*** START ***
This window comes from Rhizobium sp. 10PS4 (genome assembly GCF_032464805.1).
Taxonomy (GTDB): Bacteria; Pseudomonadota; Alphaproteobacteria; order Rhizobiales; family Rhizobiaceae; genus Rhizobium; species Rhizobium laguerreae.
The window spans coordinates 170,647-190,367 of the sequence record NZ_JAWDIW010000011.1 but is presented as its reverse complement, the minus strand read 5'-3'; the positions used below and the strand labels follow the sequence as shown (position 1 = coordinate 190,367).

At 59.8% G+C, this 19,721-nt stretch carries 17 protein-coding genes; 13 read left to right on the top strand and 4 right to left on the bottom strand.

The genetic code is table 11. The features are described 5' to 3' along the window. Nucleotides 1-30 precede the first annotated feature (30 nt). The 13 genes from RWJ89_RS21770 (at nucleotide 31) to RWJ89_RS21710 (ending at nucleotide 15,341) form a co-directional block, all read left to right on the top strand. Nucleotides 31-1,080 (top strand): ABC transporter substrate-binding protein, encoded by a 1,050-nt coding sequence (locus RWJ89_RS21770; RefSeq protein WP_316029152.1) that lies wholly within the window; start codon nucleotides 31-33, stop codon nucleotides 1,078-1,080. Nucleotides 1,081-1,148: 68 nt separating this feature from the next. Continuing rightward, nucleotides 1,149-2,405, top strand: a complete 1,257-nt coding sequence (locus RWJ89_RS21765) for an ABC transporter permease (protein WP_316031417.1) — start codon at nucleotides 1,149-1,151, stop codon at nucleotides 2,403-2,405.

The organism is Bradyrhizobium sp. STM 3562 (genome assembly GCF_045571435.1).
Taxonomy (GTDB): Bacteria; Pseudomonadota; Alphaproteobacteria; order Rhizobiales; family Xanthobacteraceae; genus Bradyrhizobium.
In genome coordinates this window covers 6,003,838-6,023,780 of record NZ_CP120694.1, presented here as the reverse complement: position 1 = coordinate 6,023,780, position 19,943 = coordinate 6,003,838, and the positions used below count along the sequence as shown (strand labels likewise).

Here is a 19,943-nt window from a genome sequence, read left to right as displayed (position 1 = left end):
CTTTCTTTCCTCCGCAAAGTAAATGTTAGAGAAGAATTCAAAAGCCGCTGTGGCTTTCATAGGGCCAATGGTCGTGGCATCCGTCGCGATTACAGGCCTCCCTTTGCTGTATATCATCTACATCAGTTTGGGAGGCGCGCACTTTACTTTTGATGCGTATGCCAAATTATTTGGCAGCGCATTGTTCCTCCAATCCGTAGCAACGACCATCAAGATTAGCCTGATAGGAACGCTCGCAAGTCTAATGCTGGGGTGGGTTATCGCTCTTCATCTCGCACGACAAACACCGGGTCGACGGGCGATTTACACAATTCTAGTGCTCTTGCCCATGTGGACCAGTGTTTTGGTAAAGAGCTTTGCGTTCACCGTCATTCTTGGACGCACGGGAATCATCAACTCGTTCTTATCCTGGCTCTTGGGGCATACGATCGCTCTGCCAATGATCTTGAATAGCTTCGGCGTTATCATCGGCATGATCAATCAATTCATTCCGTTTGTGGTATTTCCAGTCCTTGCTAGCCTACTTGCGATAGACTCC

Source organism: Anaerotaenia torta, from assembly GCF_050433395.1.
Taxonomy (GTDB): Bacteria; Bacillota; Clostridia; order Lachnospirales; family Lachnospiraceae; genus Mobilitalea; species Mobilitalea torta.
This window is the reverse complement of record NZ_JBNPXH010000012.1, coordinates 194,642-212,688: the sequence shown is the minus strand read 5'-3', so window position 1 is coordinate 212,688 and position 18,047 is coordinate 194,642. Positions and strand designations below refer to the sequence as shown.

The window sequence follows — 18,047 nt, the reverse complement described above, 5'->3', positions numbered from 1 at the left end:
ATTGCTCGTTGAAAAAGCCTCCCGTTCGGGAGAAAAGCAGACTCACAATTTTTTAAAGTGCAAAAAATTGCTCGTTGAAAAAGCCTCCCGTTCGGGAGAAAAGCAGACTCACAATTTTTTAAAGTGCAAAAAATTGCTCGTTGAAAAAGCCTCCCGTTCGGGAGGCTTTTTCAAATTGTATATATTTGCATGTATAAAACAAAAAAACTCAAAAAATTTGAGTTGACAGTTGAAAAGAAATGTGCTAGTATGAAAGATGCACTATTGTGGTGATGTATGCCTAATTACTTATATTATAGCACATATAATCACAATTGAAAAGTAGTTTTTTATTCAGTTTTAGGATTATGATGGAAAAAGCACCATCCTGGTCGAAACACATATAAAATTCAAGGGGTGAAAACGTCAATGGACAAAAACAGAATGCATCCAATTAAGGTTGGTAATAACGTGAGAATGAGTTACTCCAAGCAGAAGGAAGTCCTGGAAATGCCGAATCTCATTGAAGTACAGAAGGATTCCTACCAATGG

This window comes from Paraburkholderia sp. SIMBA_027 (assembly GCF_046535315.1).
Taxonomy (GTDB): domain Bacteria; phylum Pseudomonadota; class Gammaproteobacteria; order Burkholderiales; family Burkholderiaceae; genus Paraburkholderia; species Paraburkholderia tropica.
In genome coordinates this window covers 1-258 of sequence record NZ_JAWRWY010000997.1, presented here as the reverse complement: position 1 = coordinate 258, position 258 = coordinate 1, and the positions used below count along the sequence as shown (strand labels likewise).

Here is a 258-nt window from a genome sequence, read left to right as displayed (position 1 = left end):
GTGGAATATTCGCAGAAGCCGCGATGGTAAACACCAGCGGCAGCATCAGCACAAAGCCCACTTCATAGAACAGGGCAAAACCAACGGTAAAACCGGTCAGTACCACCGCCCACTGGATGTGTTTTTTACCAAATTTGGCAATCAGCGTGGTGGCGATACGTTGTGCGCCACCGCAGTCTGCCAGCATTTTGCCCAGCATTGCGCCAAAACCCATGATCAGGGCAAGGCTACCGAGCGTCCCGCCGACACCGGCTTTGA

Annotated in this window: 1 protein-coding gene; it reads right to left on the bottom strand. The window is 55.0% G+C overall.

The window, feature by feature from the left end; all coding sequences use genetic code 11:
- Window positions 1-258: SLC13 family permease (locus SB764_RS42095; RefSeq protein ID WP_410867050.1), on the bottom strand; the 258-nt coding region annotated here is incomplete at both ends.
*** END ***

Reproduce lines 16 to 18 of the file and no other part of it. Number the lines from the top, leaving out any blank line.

This window comes from Paraburkholderia sp. SIMBA_027 (assembly GCF_046535315.1).
Taxonomy (GTDB): domain Bacteria; phylum Pseudomonadota; class Gammaproteobacteria; order Burkholderiales; family Burkholderiaceae; genus Paraburkholderia; species Paraburkholderia tropica.
In genome coordinates this window covers 1-258 of sequence record NZ_JAWRWY010000997.1, presented here as the reverse complement: position 1 = coordinate 258, position 258 = coordinate 1, and the positions used below count along the sequence as shown (strand labels likewise).